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First tutorial:  Roller Displacement Trimming:

1866: "Roller applied to edge"


1867: "Roller squeezes clay up into wall"


1868: "Roller turns wall flat"


1869: Metal rib for even smoother finish"


1870: "Stamping potters' mark"


1871, "My mark"


1873: "Placing disc in center"


1872: "Pressing clay onto disc for very flat bottom"


     "My method of displacement trimming allows the wirecut area to remain available for glazing, and builds up a foot from the slight excess clay left from throwing. There is no waste to recycle.
     Precise drying of the pots is critical to success with this method. I warm my studio with a mix of passive solar (showroom/solarium) & electric infrared perimeter units to avoid drafts; and the pots are dried on two 4' by 10' canvas-covered tables.
     "Alterations to the plate rims occur around four hours after throwing.  The pots are then wirecut from the bats, and the bats are later rotated midway through the drying process to insure even consistency of the pots around their bottoms. This last is a simple yet critical step if an even footring is to be formed by this method.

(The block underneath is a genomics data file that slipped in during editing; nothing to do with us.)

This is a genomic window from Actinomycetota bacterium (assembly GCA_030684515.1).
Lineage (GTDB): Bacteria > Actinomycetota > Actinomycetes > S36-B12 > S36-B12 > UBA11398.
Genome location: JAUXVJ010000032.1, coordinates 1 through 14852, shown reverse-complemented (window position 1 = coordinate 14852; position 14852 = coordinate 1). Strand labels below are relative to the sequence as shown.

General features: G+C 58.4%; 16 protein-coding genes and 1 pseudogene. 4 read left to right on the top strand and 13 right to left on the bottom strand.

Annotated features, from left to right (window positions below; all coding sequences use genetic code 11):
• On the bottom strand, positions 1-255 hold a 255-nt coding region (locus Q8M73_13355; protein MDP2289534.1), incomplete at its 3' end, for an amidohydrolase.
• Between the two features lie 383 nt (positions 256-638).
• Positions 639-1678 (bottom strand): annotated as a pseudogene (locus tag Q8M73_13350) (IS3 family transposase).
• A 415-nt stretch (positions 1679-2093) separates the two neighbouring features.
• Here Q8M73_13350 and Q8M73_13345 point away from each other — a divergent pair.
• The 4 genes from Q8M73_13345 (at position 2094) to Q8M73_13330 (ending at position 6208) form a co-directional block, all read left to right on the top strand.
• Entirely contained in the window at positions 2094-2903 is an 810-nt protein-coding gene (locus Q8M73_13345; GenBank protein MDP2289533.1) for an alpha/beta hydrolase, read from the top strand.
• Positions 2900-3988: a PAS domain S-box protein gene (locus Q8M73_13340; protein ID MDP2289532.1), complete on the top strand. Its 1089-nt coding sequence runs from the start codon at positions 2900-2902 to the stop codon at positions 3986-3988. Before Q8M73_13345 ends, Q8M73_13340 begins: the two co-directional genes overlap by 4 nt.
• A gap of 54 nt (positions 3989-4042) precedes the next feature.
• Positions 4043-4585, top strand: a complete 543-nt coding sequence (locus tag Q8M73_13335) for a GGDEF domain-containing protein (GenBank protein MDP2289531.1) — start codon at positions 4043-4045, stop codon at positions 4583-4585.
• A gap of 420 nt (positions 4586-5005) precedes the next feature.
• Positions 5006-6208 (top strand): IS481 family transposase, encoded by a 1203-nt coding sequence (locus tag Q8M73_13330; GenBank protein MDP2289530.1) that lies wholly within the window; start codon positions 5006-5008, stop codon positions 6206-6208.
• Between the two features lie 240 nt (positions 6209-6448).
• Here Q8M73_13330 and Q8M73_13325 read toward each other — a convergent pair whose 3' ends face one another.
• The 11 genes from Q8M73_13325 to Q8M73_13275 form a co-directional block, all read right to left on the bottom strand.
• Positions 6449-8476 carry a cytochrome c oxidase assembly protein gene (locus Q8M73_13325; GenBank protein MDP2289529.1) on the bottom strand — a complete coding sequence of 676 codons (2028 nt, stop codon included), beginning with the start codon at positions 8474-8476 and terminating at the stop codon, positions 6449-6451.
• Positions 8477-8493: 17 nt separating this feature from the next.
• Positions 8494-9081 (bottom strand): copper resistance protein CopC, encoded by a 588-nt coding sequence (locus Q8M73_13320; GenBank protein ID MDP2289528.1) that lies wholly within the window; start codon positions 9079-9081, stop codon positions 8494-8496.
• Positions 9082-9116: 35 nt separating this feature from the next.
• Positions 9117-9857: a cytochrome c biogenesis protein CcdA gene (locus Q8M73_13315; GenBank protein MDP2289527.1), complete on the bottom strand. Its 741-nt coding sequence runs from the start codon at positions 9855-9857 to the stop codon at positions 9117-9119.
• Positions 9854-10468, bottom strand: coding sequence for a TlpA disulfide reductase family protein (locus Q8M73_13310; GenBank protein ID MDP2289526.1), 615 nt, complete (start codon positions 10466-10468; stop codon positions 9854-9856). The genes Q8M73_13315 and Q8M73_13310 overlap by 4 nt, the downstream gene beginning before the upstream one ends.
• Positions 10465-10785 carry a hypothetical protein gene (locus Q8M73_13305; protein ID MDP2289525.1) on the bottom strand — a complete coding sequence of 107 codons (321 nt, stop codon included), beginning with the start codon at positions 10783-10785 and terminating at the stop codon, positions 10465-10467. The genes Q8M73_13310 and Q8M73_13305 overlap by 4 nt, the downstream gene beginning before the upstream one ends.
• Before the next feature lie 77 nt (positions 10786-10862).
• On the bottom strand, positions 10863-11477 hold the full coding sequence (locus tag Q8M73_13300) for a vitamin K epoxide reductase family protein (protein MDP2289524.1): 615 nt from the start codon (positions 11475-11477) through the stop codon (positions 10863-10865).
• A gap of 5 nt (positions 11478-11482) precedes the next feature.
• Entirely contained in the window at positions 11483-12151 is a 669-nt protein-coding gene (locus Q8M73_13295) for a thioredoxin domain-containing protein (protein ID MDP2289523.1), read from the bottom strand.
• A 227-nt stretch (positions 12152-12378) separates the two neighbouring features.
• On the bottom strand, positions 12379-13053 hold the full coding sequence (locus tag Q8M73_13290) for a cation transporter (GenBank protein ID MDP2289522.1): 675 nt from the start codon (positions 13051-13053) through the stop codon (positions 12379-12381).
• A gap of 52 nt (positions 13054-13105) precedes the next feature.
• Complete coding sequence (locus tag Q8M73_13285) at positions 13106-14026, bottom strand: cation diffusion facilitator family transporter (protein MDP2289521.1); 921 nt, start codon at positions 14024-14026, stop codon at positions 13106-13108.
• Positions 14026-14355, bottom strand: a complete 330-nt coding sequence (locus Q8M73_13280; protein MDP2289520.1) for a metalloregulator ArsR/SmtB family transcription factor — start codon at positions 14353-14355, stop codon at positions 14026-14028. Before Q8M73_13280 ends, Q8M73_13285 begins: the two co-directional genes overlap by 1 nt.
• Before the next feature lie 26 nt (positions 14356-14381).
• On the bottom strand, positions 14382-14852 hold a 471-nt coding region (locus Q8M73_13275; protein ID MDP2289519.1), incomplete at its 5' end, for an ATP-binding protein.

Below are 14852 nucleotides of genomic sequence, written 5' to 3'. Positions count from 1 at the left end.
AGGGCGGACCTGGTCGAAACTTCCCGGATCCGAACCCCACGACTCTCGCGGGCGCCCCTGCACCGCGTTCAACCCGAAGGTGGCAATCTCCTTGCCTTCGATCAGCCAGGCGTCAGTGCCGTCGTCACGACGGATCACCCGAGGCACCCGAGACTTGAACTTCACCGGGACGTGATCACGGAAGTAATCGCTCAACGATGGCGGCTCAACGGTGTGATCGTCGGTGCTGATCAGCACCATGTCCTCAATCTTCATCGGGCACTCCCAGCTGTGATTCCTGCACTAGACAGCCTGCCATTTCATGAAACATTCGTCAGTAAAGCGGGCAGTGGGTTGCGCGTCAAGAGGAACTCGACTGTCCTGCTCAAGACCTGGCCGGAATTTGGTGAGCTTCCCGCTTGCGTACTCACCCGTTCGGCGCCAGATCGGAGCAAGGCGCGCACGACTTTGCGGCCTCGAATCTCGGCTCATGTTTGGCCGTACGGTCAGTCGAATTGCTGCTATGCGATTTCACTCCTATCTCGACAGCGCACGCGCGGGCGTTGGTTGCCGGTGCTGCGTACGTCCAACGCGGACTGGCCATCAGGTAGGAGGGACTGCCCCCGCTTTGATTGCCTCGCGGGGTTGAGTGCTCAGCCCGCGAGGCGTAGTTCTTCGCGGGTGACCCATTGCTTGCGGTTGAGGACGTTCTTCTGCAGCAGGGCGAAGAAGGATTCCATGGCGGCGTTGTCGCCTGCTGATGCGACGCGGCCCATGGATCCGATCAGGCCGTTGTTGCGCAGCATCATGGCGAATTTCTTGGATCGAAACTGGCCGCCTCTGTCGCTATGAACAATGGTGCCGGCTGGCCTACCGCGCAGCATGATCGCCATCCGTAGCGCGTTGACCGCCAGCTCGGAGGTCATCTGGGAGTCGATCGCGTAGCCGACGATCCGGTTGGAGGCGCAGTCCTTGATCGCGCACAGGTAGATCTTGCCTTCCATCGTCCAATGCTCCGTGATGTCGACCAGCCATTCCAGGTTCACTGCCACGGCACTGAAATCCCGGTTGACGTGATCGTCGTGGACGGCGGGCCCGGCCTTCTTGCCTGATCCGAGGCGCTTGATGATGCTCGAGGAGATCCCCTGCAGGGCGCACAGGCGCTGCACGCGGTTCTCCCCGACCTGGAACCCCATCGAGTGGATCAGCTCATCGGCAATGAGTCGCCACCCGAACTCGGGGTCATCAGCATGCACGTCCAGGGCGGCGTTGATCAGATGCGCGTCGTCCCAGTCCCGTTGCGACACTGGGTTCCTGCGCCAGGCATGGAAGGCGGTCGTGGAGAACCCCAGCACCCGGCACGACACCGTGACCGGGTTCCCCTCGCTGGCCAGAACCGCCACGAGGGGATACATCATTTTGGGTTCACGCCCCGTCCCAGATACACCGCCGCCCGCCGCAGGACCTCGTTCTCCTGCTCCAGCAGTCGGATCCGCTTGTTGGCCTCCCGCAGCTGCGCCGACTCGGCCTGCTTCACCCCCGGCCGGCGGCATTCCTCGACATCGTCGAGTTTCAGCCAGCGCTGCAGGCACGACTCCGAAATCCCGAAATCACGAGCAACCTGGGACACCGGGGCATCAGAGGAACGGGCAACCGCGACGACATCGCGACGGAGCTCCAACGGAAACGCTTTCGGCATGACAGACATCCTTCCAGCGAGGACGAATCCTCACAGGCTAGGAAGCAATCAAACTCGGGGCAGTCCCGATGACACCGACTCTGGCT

"Stiff upholstery-foam circles glued to bats support the plates when rolling a foot. A disc of matboard is used to protect the bottom from the pressure of the left hand. There is much less need to center the plate with this method, as one is not cutting the clay.
     "After the bisque, the footring is waxed, an Avery label is placed in the center of the plate bottom to resist glaze, and is peeled off after glazing to permit use of a 'waddy' to keep the bottom from kissing the kilnshelf.
     "This method does require a pretty flat shelf, and with it I use a mix of Advancer and Crystar setters dusted with Alumina oxide. After the glaze firing, the footring requires only a light brushing of wet/dry emery paper to prevent the marking of fine furniture.        
     "And with so little bare clay exposed, it is a pleasure to pull these plates out of soapy dishwater."
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 Note:  To inquire about obtaining Hank's Roller please see Availability.

To Next Tutorial Page: WireTool Tutorial
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To Next Main Page on Site:  The Story


 This page was last updated on 03/29/09.
  Site design: Rol Murrow (see his site) and Hank Murrow (contact Hank here
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